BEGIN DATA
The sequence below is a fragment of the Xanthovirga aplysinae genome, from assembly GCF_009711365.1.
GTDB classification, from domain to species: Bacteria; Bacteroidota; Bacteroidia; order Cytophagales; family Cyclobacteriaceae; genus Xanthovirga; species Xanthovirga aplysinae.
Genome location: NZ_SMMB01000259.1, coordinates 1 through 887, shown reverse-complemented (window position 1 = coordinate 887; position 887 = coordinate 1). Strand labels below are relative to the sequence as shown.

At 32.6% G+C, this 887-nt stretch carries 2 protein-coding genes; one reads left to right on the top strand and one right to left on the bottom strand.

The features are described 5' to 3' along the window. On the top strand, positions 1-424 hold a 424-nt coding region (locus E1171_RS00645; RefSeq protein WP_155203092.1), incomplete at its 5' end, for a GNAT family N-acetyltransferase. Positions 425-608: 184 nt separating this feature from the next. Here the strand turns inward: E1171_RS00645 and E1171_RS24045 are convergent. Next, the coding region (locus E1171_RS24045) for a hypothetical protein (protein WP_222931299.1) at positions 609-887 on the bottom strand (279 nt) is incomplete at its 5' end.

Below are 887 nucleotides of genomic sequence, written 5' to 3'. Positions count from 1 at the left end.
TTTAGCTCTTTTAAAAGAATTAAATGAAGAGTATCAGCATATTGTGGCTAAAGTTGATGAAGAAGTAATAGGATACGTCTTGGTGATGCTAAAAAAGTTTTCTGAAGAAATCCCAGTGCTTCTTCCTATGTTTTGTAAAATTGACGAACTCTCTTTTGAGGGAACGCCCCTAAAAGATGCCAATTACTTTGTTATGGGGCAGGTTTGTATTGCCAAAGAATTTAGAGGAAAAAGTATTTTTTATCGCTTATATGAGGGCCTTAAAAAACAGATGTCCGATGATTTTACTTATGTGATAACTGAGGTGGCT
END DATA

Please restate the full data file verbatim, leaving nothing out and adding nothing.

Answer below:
The sequence below is a fragment of the Xanthovirga aplysinae genome, from assembly GCF_009711365.1.
GTDB classification, from domain to species: Bacteria; Bacteroidota; Bacteroidia; order Cytophagales; family Cyclobacteriaceae; genus Xanthovirga; species Xanthovirga aplysinae.
Genome location: NZ_SMMB01000259.1, coordinates 1 through 887, shown reverse-complemented (window position 1 = coordinate 887; position 887 = coordinate 1). Strand labels below are relative to the sequence as shown.

At 32.6% G+C, this 887-nt stretch carries 2 protein-coding genes; one reads left to right on the top strand and one right to left on the bottom strand.

The features are described 5' to 3' along the window. On the top strand, positions 1-424 hold a 424-nt coding region (locus E1171_RS00645; RefSeq protein WP_155203092.1), incomplete at its 5' end, for a GNAT family N-acetyltransferase. Positions 425-608: 184 nt separating this feature from the next. Here the strand turns inward: E1171_RS00645 and E1171_RS24045 are convergent. Next, the coding region (locus E1171_RS24045) for a hypothetical protein (protein WP_222931299.1) at positions 609-887 on the bottom strand (279 nt) is incomplete at its 5' end.

Below are 887 nucleotides of genomic sequence, written 5' to 3'. Positions count from 1 at the left end.
TTTAGCTCTTTTAAAAGAATTAAATGAAGAGTATCAGCATATTGTGGCTAAAGTTGATGAAGAAGTAATAGGATACGTCTTGGTGATGCTAAAAAAGTTTTCTGAAGAAATCCCAGTGCTTCTTCCTATGTTTTGTAAAATTGACGAACTCTCTTTTGAGGGAACGCCCCTAAAAGATGCCAATTACTTTGTTATGGGGCAGGTTTGTATTGCCAAAGAATTTAGAGGAAAAAGTATTTTTTATCGCTTATATGAGGGCCTTAAAAAACAGATGTCCGATGATTTTACTTATGTGATAACTGAGGTGGCT